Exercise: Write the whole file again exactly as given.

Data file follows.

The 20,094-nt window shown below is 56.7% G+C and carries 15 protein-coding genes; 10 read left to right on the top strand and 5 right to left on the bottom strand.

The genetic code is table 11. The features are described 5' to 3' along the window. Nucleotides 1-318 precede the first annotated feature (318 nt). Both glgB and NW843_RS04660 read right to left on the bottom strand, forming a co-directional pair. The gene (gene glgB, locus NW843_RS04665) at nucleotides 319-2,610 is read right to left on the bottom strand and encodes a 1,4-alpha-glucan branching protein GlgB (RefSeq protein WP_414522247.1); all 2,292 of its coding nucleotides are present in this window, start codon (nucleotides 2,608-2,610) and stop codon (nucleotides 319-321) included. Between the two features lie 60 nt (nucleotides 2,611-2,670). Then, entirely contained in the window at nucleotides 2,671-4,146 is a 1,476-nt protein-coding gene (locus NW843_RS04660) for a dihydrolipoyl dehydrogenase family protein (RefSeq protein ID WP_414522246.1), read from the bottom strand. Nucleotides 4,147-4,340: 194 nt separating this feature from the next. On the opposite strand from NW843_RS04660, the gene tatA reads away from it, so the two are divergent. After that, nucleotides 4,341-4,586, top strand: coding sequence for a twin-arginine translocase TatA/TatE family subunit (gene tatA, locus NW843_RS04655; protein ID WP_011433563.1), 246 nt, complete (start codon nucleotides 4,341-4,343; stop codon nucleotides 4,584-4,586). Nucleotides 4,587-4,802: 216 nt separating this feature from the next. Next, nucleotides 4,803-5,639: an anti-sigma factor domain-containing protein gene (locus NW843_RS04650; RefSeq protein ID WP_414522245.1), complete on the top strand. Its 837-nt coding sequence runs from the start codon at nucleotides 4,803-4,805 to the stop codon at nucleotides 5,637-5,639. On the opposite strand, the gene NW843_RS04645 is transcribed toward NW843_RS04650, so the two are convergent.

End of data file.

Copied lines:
The 20,094-nt window shown below is 56.7% G+C and carries 15 protein-coding genes; 10 read left to right on the top strand and 5 right to left on the bottom strand.

The genetic code is table 11. The features are described 5' to 3' along the window. Nucleotides 1-318 precede the first annotated feature (318 nt). Both glgB and NW843_RS04660 read right to left on the bottom strand, forming a co-directional pair. The gene (gene glgB, locus NW843_RS04665) at nucleotides 319-2,610 is read right to left on the bottom strand and encodes a 1,4-alpha-glucan branching protein GlgB (RefSeq protein WP_414522247.1); all 2,292 of its coding nucleotides are present in this window, start codon (nucleotides 2,608-2,610) and stop codon (nucleotides 319-321) included. Between the two features lie 60 nt (nucleotides 2,611-2,670). Then, entirely contained in the window at nucleotides 2,671-4,146 is a 1,476-nt protein-coding gene (locus NW843_RS04660) for a dihydrolipoyl dehydrogenase family protein (RefSeq protein ID WP_414522246.1), read from the bottom strand. Nucleotides 4,147-4,340: 194 nt separating this feature from the next. On the opposite strand from NW843_RS04660, the gene tatA reads away from it, so the two are divergent. After that, nucleotides 4,341-4,586, top strand: coding sequence for a twin-arginine translocase TatA/TatE family subunit (gene tatA, locus NW843_RS04655; protein ID WP_011433563.1), 246 nt, complete (start codon nucleotides 4,341-4,343; stop codon nucleotides 4,584-4,586). Nucleotides 4,587-4,802: 216 nt separating this feature from the next. Next, nucleotides 4,803-5,639: an anti-sigma factor domain-containing protein gene (locus NW843_RS04650; RefSeq protein ID WP_414522245.1), complete on the top strand. Its 837-nt coding sequence runs from the start codon at nucleotides 4,803-4,805 to the stop codon at nucleotides 5,637-5,639. On the opposite strand, the gene NW843_RS04645 is transcribed toward NW843_RS04650, so the two are convergent.